Good news, local church. The Good News is, of course, the euangelion: the gospel. Today I want to draw upon my personal experience as an incumbent of a local church in West London, over the last four and a half years, and consider characteristics peculiar to all local churches but All Saints in particular, which make it God’s means for the transmission of His Gospel to wider culture.
As I step back to observe the wider culture the church occupies, difficult to do, because the last thing the fish notice is the water, we are poised between highly challenging political shifts. A march near here on Saturday of nearly 700,000 people protested against a 'bad deal' or 'no deal' Brexit. Our 2016 referendum, with its precarious maths, revealed us a divided people, but in withdrawing from European neighbours, do we indicate we are disenchanted with liberal values? Across the pond, Trump’s strangely dogmatic politics means we are not keen to become confused, either, with that kind of evangelical.
The UK’s constantly evolving and multi-cultural nation, I appreciate more on my move 4 yrs ago from rural Derbyshire, but the congregation of my local church is predominantly white and middle class, like so many, who are Anglican. I am sure I have more Remainers than Brexiteers because we do imbibe those London values we share, with other major cities, of tolerance, openness and diversity and Brexit will close down relationship.
All Saints was itself built to commemorate the UK’s only ever assassinated Prime Minster, who just so happened, also, to be an Anglican evangelical! Spencer Perceval was shot dead, in May 1812, on the steps of the House of Commons, having become unpopular with those who were becoming rich from the slave trade, as they exploited Britain’s odious colonial system. All Saints is ‘the Spencer Perceval memorial church’ with Green Plaque; historically-minded visitors and Perceval’s attache case, 1662 prayer book and even his death mask, bringing the drama of his life powerfully before us.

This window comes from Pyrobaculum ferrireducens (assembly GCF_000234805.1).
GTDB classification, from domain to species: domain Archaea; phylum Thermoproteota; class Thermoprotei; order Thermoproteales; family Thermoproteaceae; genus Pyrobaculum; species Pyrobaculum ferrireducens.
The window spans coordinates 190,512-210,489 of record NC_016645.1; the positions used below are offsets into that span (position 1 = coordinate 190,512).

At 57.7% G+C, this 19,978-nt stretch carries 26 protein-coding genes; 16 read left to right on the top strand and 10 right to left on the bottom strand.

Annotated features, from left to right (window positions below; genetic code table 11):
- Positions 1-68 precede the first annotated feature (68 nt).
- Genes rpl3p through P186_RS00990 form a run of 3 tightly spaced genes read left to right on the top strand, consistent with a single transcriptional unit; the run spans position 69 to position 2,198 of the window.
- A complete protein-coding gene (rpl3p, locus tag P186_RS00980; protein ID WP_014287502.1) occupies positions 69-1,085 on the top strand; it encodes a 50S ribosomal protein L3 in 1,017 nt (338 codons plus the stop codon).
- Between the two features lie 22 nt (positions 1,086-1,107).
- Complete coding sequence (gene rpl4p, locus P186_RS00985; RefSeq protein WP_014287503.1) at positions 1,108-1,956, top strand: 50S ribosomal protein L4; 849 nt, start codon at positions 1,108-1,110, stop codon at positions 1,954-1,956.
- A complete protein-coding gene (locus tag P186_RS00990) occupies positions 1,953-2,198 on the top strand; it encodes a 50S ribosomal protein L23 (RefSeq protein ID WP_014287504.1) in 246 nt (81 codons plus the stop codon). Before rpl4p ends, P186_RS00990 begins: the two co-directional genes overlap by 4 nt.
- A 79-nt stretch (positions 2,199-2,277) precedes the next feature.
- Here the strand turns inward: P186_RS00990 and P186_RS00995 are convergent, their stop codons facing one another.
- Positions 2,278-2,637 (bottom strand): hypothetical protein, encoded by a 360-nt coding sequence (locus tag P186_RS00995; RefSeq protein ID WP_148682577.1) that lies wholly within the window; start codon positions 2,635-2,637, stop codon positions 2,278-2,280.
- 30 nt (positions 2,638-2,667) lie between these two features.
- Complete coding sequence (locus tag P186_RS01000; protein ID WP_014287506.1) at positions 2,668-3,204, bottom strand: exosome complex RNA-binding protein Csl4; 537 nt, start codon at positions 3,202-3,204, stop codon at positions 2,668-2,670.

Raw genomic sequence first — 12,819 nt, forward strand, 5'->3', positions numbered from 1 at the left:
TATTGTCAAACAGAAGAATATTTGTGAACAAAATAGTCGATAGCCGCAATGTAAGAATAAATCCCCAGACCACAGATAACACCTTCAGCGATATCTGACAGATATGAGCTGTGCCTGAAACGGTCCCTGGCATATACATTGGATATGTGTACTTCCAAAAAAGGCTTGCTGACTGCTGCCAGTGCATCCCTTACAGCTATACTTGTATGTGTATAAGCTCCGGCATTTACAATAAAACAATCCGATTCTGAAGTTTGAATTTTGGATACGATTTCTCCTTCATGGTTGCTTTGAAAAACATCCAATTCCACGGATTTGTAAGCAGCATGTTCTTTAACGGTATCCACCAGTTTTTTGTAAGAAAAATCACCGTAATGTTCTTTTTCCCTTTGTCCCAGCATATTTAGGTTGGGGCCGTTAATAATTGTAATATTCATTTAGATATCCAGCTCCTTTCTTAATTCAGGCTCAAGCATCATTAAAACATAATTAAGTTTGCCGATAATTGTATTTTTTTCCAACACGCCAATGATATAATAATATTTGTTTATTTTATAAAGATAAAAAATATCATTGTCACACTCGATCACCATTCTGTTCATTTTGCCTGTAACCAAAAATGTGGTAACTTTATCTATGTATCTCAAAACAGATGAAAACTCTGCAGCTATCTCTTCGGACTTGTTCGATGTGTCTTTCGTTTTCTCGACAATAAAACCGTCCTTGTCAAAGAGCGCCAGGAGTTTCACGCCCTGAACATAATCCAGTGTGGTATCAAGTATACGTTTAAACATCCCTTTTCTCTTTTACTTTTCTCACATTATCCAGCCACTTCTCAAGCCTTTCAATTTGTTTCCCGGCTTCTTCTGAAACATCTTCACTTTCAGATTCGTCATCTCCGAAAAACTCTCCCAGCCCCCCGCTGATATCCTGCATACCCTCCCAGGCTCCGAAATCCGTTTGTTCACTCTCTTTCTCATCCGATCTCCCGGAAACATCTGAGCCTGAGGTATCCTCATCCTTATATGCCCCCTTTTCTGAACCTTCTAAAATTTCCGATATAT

In his book The Land: Place as Gift, Promise and Challenge in Biblical Faith, (p.187), Walter Brueggemann reminds us ‘there is ... storied place… which has meaning because of the history lodged there ...[which] means that biblical faith cannot be presented simply as an historical movement indifferent to [it].’
And, influenced as I am, by the theology of Walter Wink, who advocates we ‘unmask the powers’ of the contexts we find ourselves in, we’re wise to give due regard to the spiritual formation of our forebears. Spencer Perceval’s story is apt for me, as I seek to discover how best the gospel can have traction in the local Anglican church.
Very Anglican Perceval spoke of no particular 'conversion moment' according to doctoral research student Edward Hicks. He had a faith inherited from the generations preceding his and imbibed as a result of his education at Harrow Boys school and Trinity College, Cambridge. I believe that this kind of faith is very common to those who worship in Anglican churches.
Perceval did develop a more passionate faith under the counsel of one Revd William Lort Mansel, Master of Trinity, Cambridge, (later Bishop of Bristol), such that Perceval came to be compared to ‘a captain aboard an assailed ship, who rushes through blood and brains, examining his men in the Catechism and Thirty-nine Articles, and positively forbids every one to spunge or ram who has not taken the Sacrament according to the Church of England.'